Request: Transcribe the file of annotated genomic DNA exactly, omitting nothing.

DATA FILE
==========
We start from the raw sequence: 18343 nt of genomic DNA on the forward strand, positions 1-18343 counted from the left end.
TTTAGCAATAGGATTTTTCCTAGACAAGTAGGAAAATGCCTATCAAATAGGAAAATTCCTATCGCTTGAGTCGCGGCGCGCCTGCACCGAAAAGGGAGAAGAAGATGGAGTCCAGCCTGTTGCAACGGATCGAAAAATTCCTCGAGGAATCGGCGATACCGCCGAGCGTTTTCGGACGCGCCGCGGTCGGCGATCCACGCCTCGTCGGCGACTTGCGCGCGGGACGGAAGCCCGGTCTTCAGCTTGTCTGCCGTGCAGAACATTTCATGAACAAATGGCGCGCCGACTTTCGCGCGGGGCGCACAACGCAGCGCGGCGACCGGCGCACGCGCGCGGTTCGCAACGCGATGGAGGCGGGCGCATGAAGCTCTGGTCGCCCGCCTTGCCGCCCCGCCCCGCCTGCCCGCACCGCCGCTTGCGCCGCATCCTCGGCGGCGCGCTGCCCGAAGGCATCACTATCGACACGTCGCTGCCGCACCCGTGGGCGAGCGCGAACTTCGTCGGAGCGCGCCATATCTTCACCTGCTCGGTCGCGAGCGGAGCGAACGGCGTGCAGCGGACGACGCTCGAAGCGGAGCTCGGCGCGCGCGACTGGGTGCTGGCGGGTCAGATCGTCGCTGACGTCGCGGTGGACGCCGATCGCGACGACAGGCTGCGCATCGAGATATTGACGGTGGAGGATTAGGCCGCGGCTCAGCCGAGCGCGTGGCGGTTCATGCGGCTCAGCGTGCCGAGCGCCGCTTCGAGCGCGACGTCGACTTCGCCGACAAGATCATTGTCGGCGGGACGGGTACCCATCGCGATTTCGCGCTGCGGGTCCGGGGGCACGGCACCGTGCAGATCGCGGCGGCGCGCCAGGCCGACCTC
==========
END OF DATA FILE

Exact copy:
We start from the raw sequence: 18343 nt of genomic DNA on the forward strand, positions 1-18343 counted from the left end.
TTTAGCAATAGGATTTTTCCTAGACAAGTAGGAAAATGCCTATCAAATAGGAAAATTCCTATCGCTTGAGTCGCGGCGCGCCTGCACCGAAAAGGGAGAAGAAGATGGAGTCCAGCCTGTTGCAACGGATCGAAAAATTCCTCGAGGAATCGGCGATACCGCCGAGCGTTTTCGGACGCGCCGCGGTCGGCGATCCACGCCTCGTCGGCGACTTGCGCGCGGGACGGAAGCCCGGTCTTCAGCTTGTCTGCCGTGCAGAACATTTCATGAACAAATGGCGCGCCGACTTTCGCGCGGGGCGCACAACGCAGCGCGGCGACCGGCGCACGCGCGCGGTTCGCAACGCGATGGAGGCGGGCGCATGAAGCTCTGGTCGCCCGCCTTGCCGCCCCGCCCCGCCTGCCCGCACCGCCGCTTGCGCCGCATCCTCGGCGGCGCGCTGCCCGAAGGCATCACTATCGACACGTCGCTGCCGCACCCGTGGGCGAGCGCGAACTTCGTCGGAGCGCGCCATATCTTCACCTGCTCGGTCGCGAGCGGAGCGAACGGCGTGCAGCGGACGACGCTCGAAGCGGAGCTCGGCGCGCGCGACTGGGTGCTGGCGGGTCAGATCGTCGCTGACGTCGCGGTGGACGCCGATCGCGACGACAGGCTGCGCATCGAGATATTGACGGTGGAGGATTAGGCCGCGGCTCAGCCGAGCGCGTGGCGGTTCATGCGGCTCAGCGTGCCGAGCGCCGCTTCGAGCGCGACGTCGACTTCGCCGACAAGATCATTGTCGGCGGGACGGGTACCCATCGCGATTTCGCGCTGCGGGTCCGGGGGCACGGCACCGTGCAGATCGCGGCGGCGCGCCAGGCCGACCTC